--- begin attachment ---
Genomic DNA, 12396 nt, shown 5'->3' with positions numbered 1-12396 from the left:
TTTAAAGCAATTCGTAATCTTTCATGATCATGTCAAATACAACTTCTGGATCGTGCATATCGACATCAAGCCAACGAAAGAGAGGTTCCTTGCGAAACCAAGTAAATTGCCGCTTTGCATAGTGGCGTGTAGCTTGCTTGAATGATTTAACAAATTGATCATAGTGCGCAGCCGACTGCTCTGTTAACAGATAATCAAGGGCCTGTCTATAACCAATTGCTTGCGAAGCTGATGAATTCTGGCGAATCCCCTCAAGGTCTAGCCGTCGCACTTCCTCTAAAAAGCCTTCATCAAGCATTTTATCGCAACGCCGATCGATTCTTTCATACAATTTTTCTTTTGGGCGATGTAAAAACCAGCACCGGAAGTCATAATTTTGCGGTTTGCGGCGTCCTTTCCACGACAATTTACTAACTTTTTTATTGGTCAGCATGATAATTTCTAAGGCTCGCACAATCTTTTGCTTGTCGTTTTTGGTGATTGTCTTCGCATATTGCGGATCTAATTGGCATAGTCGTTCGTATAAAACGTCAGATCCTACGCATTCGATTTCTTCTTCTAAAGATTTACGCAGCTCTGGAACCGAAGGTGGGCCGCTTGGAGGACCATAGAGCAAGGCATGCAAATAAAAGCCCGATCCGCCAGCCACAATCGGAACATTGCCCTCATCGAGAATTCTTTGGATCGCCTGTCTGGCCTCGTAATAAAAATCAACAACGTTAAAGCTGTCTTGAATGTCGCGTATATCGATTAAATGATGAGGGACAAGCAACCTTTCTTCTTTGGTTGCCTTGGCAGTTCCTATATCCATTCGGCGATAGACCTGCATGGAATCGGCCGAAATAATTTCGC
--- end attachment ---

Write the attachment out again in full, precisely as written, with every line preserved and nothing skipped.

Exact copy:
Genomic DNA, 12396 nt, shown 5'->3' with positions numbered 1-12396 from the left:
TTTAAAGCAATTCGTAATCTTTCATGATCATGTCAAATACAACTTCTGGATCGTGCATATCGACATCAAGCCAACGAAAGAGAGGTTCCTTGCGAAACCAAGTAAATTGCCGCTTTGCATAGTGGCGTGTAGCTTGCTTGAATGATTTAACAAATTGATCATAGTGCGCAGCCGACTGCTCTGTTAACAGATAATCAAGGGCCTGTCTATAACCAATTGCTTGCGAAGCTGATGAATTCTGGCGAATCCCCTCAAGGTCTAGCCGTCGCACTTCCTCTAAAAAGCCTTCATCAAGCATTTTATCGCAACGCCGATCGATTCTTTCATACAATTTTTCTTTTGGGCGATGTAAAAACCAGCACCGGAAGTCATAATTTTGCGGTTTGCGGCGTCCTTTCCACGACAATTTACTAACTTTTTTATTGGTCAGCATGATAATTTCTAAGGCTCGCACAATCTTTTGCTTGTCGTTTTTGGTGATTGTCTTCGCATATTGCGGATCTAATTGGCATAGTCGTTCGTATAAAACGTCAGATCCTACGCATTCGATTTCTTCTTCTAAAGATTTACGCAGCTCTGGAACCGAAGGTGGGCCGCTTGGAGGACCATAGAGCAAGGCATGCAAATAAAAGCCCGATCCGCCAGCCACAATCGGAACATTGCCCTCATCGAGAATTCTTTGGATCGCCTGTCTGGCCTCGTAATAAAAATCAACAACGTTAAAGCTGTCTTGAATGTCGCGTATATCGATTAAATGATGAGGGACAAGCAACCTTTCTTCTTTGGTTGCCTTGGCAGTTCCTATATCCATTCGGCGATAGACCTGCATGGAATCGGCCGAAATAATTTCGC